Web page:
The City’s Decision to Begin Jerome Avenue Rezoning Public Review Process After Community Opposition March Highlights the Significant Work Ahead
Yesterday afternoon the City Planning Commission kicked off the Uniform Land Use Review Procedure (ULURP) for the City’s proposed Jerome Avenue rezoning, beginning the seven-month public review process that will culminate in a binding vote by the City Council. Yet the decision to start ULURP came just days after the community marched in opposition, demanding that the City immediately stop the rezoning from moving forward until it has firm commitments in place to address displacement, deep affordability, and labor standard concerns. The fact that the City chose to start ULURP regardless highlights the significant work they have ahead to meet the neighborhood’s vision.
The Bronx Coalition for a Community Vision has engaged with the City for over two years, trying to facilitate the creation of a community-driven plan that truly meets the priorities of the neighborhood. In that time, they’ve made clear that no rezoning can move forward without firm commitments to ensuring building truly affordable housing, creating local, career-track jobs, and anti-displacement polices that are inclusive and representative of the community. The Coalition is asking the City to consider the effects that potential federal budget cuts might have on New York City’s affordable housing programs and urging the City to hold off on any rezoning until the new federal budget has passed and firm financial commitments can be made. In addition, the Coalition points out that the City is already building affordable housing around Jerome Avenue at a fast enough pace to reach its numbers without a neighborhood rezoning, and requests more explanation as to why a major increase in density and market-rate housing is needed at all.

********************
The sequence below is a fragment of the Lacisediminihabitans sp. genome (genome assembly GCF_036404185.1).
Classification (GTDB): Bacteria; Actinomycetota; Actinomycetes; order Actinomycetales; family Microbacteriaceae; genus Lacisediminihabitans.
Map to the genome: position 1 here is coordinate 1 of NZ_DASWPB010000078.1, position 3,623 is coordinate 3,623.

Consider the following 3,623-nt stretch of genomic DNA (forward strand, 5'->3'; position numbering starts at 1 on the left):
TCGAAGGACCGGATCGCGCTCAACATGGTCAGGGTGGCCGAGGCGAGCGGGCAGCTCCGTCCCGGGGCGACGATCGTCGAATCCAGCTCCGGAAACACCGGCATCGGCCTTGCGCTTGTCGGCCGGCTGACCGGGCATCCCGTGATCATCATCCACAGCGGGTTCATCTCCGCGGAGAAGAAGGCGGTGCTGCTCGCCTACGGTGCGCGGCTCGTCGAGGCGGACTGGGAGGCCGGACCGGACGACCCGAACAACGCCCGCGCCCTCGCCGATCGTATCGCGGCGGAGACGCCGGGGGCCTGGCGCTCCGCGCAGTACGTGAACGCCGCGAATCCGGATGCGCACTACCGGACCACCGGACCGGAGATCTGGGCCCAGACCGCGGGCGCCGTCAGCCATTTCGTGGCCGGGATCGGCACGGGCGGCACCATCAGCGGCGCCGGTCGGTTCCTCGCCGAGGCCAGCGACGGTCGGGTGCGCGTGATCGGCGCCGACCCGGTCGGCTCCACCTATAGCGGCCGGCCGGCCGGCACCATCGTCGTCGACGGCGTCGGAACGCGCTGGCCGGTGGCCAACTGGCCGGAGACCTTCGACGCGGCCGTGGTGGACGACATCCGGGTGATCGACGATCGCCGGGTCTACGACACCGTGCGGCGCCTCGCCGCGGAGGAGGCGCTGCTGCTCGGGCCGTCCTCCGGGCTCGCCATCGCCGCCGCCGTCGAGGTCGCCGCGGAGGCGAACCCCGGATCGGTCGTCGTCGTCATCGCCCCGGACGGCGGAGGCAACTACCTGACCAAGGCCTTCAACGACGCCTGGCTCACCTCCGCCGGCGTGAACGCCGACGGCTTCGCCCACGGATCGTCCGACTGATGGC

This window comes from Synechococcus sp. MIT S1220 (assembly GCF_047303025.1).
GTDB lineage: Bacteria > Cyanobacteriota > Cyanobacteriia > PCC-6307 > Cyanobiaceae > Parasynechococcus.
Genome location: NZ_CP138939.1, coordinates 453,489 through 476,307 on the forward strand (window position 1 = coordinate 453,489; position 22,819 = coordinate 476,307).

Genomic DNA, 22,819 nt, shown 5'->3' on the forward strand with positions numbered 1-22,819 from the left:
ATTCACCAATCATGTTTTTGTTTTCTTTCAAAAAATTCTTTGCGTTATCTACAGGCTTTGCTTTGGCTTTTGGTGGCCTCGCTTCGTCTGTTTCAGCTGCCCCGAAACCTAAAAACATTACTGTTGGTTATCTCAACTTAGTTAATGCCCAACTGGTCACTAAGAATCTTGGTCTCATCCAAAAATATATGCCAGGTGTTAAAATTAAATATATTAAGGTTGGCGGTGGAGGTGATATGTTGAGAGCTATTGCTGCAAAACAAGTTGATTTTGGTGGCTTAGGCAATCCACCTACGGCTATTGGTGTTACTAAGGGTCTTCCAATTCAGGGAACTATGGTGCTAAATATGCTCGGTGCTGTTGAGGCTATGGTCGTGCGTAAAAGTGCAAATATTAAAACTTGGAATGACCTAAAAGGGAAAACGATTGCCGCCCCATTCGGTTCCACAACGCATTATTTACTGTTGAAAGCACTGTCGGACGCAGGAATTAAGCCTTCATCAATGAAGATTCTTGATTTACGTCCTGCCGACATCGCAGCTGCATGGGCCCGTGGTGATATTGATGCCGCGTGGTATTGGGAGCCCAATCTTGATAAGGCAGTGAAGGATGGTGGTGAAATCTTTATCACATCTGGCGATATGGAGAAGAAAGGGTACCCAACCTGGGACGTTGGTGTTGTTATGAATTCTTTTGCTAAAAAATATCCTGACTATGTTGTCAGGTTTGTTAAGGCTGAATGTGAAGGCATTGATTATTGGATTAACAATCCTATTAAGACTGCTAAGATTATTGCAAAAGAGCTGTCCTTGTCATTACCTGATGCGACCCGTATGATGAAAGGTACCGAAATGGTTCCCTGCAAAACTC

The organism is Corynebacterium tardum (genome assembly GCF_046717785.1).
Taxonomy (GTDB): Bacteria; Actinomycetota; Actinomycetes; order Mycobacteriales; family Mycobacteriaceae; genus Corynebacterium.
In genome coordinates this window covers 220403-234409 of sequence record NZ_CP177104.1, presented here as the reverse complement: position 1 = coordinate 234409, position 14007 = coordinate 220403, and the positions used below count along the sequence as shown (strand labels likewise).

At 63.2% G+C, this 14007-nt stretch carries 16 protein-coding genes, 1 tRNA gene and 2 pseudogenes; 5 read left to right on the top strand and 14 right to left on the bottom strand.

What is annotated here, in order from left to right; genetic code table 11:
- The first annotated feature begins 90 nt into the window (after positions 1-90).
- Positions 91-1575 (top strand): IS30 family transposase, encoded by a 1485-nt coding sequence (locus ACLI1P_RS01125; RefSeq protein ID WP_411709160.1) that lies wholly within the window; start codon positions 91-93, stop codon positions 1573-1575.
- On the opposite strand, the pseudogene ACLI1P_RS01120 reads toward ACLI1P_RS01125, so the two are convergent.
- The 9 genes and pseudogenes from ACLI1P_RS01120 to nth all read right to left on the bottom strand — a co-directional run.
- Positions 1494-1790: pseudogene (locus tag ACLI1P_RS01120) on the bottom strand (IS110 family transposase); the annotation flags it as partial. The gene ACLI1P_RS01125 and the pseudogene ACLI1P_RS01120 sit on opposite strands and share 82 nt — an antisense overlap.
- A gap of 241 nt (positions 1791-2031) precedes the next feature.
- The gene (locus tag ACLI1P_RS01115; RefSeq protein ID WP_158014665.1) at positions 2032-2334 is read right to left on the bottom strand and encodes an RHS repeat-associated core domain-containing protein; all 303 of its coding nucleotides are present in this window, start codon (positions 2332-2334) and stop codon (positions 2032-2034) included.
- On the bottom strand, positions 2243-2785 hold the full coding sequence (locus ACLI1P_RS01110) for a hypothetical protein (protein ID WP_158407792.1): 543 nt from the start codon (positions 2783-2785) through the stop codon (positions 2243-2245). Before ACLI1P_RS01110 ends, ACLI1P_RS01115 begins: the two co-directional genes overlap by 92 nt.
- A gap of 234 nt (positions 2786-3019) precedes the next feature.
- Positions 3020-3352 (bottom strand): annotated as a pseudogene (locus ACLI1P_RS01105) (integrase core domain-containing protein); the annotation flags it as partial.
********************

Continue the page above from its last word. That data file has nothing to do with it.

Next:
As Community Action for Safe Apartments (CASA), a project of New Settlement Apartments leader Carmen Vega-Rivera – one of the hundreds of New Yorkers to attend the march on Saturday – said, “We the community have been meeting and planning for over two years to come up with a platform that meets the needs of the community. The fact that the city is moving forward with their plan and not our plan speaks volumes about the City’s priorities. The City still has time to stop this plan.” The City also has time to get this right. As the Coalition has repeatedly made clear they are not simply saying no to change; they are instead trying to demonstrate a new model for real community investment through rezoning. This represents an important opportunity for the City, and getting it right is the only timeline that should matter.
Christopher Walters, ANHD’s Rezoning Technical Assistance Coordinator